Biden Admin Discreetly Changes Student Loan Relief Act, Making Millions Of Borrowers Ineligible For Forgiveness
Backtracking on previous student loan forgiveness guidance, the Biden Administration removed qualifiers allowing Perkins and FFEL loan holders from qualifying for relief.
Biden is touting his unprecedented plan for student loan forgiveness as a major debt reliever for millions of Americans. However, a recent report from NPR found that his administration has discreetly changed a major portion of the program’s guidance. This revision removed Perkins and Federal Family Education Loans (FFEL) as qualifiers, leaving millions now seemingly ineligible.
More than four million borrowers hold these types of loans, according to federal data. Before Thursday, September 29th, the Federal Student Aid site for student loan forgiveness listed both types of loans as being eligible. The guidance noted that they could be consolidated into a federal Direct Loan, which would in turn qualify them for the program.
But as of today, that guidance has changed. It reads, “As of Sept. 29, 2022, borrowers with federal student loans not held by ED cannot obtain one-time debt relief by consolidating those loans into Direct Loans.” It remains unclear why the administration decided to major this major change to the student loan forgiveness program.
However, legal issues are believed to be at the root cause of this quiet reversal. When NPR reached out to the Biden administration for clarity on the changes, a spokesperson responded with vagueness, asserting that they are exploring all “legal” options to continue to provide student loan forgiveness. More than likely, the feds back-tracked, realizing that their inclusion may lead to warranted lawsuits.
FFEL loans are federally backed, however, they originate from private providers. Legal experts believe that if the student loan forgiveness program allowed these borrowers to apply for relief, the private banks that managed them may have legal ground to stand on with claims that it could place financial hardships on their institutions. The old guidance now removed from the program’s site advised these borrowers to consolidate those loans, which consequentially means that the private banks would lose business.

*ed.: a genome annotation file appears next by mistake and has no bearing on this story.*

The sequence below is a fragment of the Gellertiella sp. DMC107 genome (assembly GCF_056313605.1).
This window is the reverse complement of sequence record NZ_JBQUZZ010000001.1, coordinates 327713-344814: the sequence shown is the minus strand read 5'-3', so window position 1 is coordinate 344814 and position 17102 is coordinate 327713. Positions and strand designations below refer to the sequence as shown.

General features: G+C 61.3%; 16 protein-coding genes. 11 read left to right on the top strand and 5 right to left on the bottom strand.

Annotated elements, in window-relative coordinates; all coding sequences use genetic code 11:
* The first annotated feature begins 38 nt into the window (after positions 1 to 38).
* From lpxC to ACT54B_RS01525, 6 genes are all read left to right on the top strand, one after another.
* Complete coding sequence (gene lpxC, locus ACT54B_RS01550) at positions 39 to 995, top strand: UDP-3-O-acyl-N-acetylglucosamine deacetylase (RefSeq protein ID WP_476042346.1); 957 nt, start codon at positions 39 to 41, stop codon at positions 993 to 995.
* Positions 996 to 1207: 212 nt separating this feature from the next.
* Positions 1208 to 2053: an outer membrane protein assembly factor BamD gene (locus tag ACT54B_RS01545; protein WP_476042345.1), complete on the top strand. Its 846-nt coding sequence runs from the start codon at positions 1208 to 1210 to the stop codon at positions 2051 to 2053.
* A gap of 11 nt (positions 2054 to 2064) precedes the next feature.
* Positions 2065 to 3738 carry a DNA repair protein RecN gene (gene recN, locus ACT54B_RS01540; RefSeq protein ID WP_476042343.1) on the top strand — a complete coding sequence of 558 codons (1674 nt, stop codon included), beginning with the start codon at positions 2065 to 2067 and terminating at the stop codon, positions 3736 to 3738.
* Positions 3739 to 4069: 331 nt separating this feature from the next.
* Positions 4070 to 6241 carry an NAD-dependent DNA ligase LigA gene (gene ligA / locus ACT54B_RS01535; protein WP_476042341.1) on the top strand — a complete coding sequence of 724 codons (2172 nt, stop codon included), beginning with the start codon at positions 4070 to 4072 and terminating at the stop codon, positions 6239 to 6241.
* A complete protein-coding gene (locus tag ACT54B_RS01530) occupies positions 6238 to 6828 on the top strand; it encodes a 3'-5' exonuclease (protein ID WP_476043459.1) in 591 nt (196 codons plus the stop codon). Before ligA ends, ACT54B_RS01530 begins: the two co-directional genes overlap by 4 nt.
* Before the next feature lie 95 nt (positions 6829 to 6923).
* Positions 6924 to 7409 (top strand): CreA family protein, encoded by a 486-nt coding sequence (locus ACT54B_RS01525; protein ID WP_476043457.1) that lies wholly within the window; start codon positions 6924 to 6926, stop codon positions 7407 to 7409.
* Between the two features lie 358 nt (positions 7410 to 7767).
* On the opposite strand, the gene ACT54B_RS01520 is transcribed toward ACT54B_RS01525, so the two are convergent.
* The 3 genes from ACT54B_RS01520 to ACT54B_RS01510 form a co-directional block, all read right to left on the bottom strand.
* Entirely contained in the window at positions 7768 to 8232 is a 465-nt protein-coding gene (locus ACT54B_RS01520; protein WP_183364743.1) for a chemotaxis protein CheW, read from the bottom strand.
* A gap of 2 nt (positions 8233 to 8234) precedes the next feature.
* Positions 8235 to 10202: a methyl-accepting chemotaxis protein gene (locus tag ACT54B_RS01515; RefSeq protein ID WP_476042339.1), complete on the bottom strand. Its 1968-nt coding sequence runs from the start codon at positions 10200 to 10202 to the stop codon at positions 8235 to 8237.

This belief resonates with a similar lawsuit filed just this week against the Biden Administration and student loan forgiveness. Six attorney generals filed a lawsuit yesterday arguing that the plan placed hardships on states including South Carolina, Kansas, Iowa, Arkansas, Missouri, and Nebraska. The suit directly exemplified each state’s loan authority, which directly handles student loans such as FFEL.
While it appears that this reversal may leave millions of borrowers out of the student loan forgiveness program, the White House asserts that it will not affect that many individuals. A spokesperson said that many FFEL loan holders already have direct loans as well, which should allow them to still consolidate the remaining balances on the FFEL ones. However, is remains uncertain how many people will actually go through with this, as the updated guidance does not make any note of this.
Furthermore, the spokesperson said that they are expecting the reversal to impact about 800,000 borrowers. Today, they no longer qualify for any debt relief. And if other student loan forgiveness opposers have success with their lawsuits, neither will others.
Earlier this month, GOP-led states signed a letter addressed to President Biden, urging him to cancel the program before it could be enacted. 22 states were involved. As the growing urgency from many continues to decry the massive student loan forgiveness program, the chances of it never launching rise as well.